Narcotics are given for severe pain. Drugs are used to allay anxiety and fears. The caregivers
should maintain as much communication as possible with the dying. They should attend to needs and complaints and not give
up in the supposition that the end was near. Attention should be paid to the patient's hygiene such as cutting nails, shaving
hair, and dressing in clean clothes. As much as possible the dying patient should be in a state of ritual purity, wudhu, all the time.
2.0 RELIGIOUS OBLIGATIONS
The dying patient should as far as is possible be helped to fulfill acts of worship especially
the 5 canonical prayers. Dry ablution can be performed if use of water is impossible. Physical movements of prayer should
be restricted to what the patient's health condition will allow. The terminal patient is exempted from puasa because of the necessities of medical care. It is wrong for a patient in terminal illness to start puasa on the grounds that he will die anyway whether he ate enough food or not. Illness does not interfere with
the payment of zakat since it is a duty related to the wealth and not the person.
The terminal patient is excused from the obligation of hajj. It is also wrong for a patient in terminal illness to go for
hajj with the intention of dying and being buried in Hejaz.
3.0 SPIRITUAL PREPARATION.
Spiritual preparation involves allaying anxiety, presenting
death as a positive event, thinking of Allah, and repentance. Caregivers should allay fear and anxiety about impending death.
Death of the believer is an easy process that should not be faced with fear or apprehension.
The process of death should be easier for the believer than the non-believer. Believers will look at death pleasantly as an
opportunity to go to God. The patient should be encouraged to look forward to death because death from some forms of disease
confers rewards in the hereafter. The patient should be told that God looks forward to meeting those who want to meet Him.
Dying with God’s pleasure is the best of death and is a culmination of a life-time of good work. Thinking well of God
is part of faith and is very necessary in the last moments when the pain and anxiety of the terminal illness may distract
the patient's thoughts. Having hope at the moment of death makes the process of dying more acceptable. The dying patient should
be encouraged to repent because repentance is accepted until the last moment.
4.0 LEGAL PREPARATION
During the long period of hospitalization, the health care givers develop a close rapport
with the patient. A relationship of mutual trust can develop. It is therefore not surprising that the patient turns to the
care givers in confidential matters like drawing a will. The health care givers as witnesses to the will must have some elementary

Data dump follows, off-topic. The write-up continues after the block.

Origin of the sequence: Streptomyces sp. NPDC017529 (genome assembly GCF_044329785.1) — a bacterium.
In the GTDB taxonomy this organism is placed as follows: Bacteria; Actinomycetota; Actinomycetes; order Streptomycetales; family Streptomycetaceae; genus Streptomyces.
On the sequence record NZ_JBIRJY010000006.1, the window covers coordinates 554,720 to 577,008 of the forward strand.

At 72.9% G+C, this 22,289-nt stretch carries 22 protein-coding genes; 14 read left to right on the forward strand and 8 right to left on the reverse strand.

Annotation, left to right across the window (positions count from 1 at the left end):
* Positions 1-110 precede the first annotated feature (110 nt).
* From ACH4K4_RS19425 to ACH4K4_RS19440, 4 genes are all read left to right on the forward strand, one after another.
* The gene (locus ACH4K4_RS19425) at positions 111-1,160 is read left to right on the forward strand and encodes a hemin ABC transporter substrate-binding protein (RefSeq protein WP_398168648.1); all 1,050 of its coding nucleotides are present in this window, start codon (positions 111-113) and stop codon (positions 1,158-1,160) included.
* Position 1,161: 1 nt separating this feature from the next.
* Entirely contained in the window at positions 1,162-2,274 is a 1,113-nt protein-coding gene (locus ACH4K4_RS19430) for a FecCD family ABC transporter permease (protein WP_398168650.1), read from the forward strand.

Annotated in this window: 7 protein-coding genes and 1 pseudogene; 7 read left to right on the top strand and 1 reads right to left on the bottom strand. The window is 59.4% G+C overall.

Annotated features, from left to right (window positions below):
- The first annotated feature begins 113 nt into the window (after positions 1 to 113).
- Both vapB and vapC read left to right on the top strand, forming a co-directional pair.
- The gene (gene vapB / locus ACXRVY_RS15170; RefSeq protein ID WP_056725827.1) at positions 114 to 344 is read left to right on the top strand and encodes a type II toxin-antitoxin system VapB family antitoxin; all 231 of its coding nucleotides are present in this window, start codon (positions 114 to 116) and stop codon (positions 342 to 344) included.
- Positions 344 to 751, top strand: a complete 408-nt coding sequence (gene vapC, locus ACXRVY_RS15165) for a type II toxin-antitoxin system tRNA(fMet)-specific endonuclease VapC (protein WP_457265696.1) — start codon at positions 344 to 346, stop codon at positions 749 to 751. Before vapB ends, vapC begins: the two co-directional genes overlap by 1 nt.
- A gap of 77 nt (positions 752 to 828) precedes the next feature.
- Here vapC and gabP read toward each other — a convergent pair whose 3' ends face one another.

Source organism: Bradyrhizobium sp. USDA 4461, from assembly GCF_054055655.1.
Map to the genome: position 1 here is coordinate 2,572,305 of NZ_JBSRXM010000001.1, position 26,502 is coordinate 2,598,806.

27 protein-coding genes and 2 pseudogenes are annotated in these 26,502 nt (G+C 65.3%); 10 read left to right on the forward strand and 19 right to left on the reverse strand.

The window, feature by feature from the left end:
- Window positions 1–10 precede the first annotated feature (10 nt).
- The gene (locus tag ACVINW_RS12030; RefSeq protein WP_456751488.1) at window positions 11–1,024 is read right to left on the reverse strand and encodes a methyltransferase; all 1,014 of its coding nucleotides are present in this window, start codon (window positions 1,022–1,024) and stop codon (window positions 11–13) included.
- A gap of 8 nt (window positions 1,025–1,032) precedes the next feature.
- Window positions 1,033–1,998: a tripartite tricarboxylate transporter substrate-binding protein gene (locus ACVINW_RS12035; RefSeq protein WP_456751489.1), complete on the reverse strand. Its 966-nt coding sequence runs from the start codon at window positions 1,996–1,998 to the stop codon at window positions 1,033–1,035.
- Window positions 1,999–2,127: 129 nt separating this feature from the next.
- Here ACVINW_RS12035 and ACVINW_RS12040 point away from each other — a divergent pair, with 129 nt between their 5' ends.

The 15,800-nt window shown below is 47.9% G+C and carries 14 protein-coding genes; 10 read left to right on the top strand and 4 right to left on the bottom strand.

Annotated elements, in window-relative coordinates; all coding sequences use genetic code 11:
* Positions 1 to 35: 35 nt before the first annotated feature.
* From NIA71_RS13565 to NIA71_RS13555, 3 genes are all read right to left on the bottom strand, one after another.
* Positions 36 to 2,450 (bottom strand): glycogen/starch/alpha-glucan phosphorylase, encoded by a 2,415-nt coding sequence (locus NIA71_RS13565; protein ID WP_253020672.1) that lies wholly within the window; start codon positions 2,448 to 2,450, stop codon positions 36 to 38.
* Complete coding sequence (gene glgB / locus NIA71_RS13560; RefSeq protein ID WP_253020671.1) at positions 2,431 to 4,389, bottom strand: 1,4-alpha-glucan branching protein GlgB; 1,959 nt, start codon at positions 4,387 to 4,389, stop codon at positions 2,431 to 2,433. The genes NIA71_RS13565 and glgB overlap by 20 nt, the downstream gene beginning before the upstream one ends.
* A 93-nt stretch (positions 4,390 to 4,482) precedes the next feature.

knowledge of the law of wills and the conditions of a valid will. One of these
conditions is that the patient is mentally competent. The law accepts clear signs by nodding or using any other sign language
as valid expressions of the patient's wishes. The law allows bequeathing a maximum of one third of the total estate to charitable
trusts or gifts. More than one third of the estate can be bequeathed with consent of the inheritors. Debts must be paid before
death or before the division of the estate. A terminal patient can make living will
regarding donation of his organs for transplantation. The caregiver must explain all what is involved so that an informed
decision is made. The caregiver may be a witness. It is however preferable that in addition some members of the family witness
the will to ensure that there will be no disputes later. The caregiver may be a witness to pronouncement of divorce by a terminally
ill patient. The pronouncement has no legal effect if the patient is judged legally incompetent on account of his illness.
If the patient is legally competent, the divorce will be effective but the divorcee will not lose her inheritance rights.
The caregiver should advise the terminal patient to remember all his outstanding debts and to settle them. The prophet used
to desist from offering the funeral prayer for anyone who died leaving behind debts and no assets to settle them. He however
would offer the prayer if someone undertook to pay the debt. If the deceased has some property, the debts are settled before
any distribution of the property among the inheritor.
5.0 DEATH, BURIAL, and MOURNING
The last moments are very important. The patient should be instructed such that the last words pronounced are the testament
of the faith. Once death has occurred the eyes are closed and the body is covered. The health care giver should take the initiative
to inform the relatives and friends. They should be advised about the etiquette on mourning. Weeping and dropping tears are
allowed. The following are discouraged: tearing garments, slapping the cheek, wailing, and crying aloud. Relatives are comforted
by telling them sayings of the prophet about death. The health care team should practice total care by being involved and
concerned about the processes of mourning, preparation for burial and the actual burial. They should participate along with
relatives as much as is possible. The preparation of the body for burial can be carried out in the hospital. As many persons
as possible should participate in the burial. After burial, the relatives are consoled and food is made for them. Only good
things should be said about the deceased